Tarrant County is the third-most populous county in the great State of Texas. It goes without saying that more people means more deaths and more deaths means more probates. Hence the reason Tarrant County has among the highest numbers of probate cases in the state of Texas.
While Texas probate laws are largely uniform throughout the state, since each probate case is handled in its respective county, it is important to understand the differences in how probate cases are handed in each county.
Similar to other populous counties in Texas, Tarrant County has dedicated courts that handle probate cases. These courts are referred to as “statutory probate courts.” Statutory probate courts only hear probate and guardianship cases, as well as cases related to probates and guardianships.
Tarrant County has two statutory probate courts:
The judges for both of these probate courts have agreed to the Tarrant County Local Court Rules, but each judge has their own manner of hearing cases and operating their court. What works in one statutory probate court in Tarrant County may very well not work in another statutory probate court in Tarrant County.
What this ultimately highlights is the importance of consulting the local rules and procedures for each court. This is also the reason many individuals opt to hire a probate attorney who regularly handles cases in the Tarrant County probate courts.
The Tarrant County Clerk maintains the probate records. If you are searching for probate records, you will find them in the clerk’s office.
The Tarrant County Clerk has an official probate records search tool available to the public where you can view public probate records.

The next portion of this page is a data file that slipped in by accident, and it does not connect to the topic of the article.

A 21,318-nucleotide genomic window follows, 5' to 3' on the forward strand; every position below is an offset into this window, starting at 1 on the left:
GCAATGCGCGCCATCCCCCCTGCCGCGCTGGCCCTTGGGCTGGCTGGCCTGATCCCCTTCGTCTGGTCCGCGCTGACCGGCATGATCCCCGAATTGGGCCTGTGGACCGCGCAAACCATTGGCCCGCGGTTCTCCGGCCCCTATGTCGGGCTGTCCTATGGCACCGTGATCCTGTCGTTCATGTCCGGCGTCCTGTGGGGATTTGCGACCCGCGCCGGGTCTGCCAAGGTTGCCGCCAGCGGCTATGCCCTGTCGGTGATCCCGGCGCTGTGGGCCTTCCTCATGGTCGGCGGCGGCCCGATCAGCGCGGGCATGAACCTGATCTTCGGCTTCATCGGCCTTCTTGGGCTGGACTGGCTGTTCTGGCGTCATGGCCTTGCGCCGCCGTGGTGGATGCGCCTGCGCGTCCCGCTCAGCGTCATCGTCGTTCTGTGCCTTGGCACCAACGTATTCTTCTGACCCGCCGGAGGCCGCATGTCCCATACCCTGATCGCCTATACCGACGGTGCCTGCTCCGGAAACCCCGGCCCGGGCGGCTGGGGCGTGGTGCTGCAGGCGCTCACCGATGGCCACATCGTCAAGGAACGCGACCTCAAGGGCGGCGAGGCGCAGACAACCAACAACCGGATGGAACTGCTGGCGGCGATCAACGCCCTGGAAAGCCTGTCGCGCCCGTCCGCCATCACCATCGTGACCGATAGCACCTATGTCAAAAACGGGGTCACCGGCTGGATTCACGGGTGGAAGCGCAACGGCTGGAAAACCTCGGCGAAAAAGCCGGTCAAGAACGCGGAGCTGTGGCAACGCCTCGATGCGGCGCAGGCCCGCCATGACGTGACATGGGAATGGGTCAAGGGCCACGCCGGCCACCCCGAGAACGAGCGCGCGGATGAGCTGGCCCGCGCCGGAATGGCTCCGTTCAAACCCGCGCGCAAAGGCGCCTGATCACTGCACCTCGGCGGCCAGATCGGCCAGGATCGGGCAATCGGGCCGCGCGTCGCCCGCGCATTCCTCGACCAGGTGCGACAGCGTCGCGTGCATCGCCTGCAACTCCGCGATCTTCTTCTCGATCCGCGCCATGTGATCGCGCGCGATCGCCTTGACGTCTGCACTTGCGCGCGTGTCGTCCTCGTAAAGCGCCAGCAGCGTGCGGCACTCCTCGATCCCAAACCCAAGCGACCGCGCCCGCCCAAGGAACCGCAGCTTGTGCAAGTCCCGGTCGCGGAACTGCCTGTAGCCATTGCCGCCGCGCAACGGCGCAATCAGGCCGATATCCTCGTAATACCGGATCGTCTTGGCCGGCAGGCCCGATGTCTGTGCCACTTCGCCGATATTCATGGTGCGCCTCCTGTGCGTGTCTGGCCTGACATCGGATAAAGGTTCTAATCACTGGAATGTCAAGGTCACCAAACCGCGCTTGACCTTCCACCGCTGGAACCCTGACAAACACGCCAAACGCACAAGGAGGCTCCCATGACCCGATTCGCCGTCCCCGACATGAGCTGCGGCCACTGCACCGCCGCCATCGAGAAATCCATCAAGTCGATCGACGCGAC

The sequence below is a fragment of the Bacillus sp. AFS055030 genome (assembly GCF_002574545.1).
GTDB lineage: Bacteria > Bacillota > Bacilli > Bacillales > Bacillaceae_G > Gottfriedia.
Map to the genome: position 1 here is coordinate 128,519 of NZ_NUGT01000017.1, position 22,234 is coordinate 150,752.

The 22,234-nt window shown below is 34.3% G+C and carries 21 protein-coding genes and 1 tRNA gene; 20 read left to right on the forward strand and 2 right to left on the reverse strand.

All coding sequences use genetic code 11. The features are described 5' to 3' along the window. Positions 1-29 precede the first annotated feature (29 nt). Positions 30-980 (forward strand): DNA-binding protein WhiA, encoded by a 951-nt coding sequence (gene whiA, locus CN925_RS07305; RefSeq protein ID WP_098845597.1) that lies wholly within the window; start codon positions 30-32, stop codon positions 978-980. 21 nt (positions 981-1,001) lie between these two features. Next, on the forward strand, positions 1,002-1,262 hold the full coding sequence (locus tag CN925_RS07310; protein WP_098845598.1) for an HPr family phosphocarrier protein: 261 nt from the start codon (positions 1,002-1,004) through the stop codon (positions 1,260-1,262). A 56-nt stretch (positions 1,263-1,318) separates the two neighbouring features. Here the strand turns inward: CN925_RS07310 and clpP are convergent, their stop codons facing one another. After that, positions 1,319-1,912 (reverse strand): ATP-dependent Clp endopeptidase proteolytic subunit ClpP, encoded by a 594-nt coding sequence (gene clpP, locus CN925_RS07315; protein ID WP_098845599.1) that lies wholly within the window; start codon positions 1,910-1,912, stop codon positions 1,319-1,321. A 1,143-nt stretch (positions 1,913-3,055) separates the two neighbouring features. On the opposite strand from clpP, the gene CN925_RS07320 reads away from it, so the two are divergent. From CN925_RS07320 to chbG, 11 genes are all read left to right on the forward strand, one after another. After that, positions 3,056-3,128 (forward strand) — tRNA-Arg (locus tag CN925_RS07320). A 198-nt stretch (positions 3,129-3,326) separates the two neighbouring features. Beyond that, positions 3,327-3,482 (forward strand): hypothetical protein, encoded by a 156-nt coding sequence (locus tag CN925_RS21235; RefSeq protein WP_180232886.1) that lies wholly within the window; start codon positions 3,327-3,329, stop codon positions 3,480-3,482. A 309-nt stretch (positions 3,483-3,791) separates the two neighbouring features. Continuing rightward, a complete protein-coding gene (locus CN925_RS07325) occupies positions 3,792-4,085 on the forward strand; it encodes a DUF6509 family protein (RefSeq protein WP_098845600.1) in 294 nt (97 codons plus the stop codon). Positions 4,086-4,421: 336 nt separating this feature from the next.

As mentioned above, you can research most probate records on the Tarrant County records search tool. If you need records that aren’t listed in the public records search, you may need to visit the clerk’s office to do the search or contact the clerk and have them search the records.
Most Tarrant County probate forms can be found on the Tarrant County Website. This includes forms such as small estate affidavits as well as guardianship forms. Additionally, these forms can also be retrieved from the County Clerk’s office in paper form.
Some forms may not be publicly available online. To inquire about probate forms or records for anything that is not listed online, it is best to consult with the county clerk. Per the Tarrant County Clerk’s website: If you require assistance in accessing the information, please contact Christie Reyenga at 817-884-2198.
We are experienced probate attorneys who frequently represent clients with sensitive probate matters in Tarrant County. We know the Tarrant County probate courts, the Tarrant County Clerk’s office, and the Tarrant County probate.
Do you need help with a probate matter in Tarrant County or the surrounding communities?
Disclaimer: The content of this website is for informational purposes only and should not be construed as legal advice and should not be acted upon without consulting a qualified probate attorney.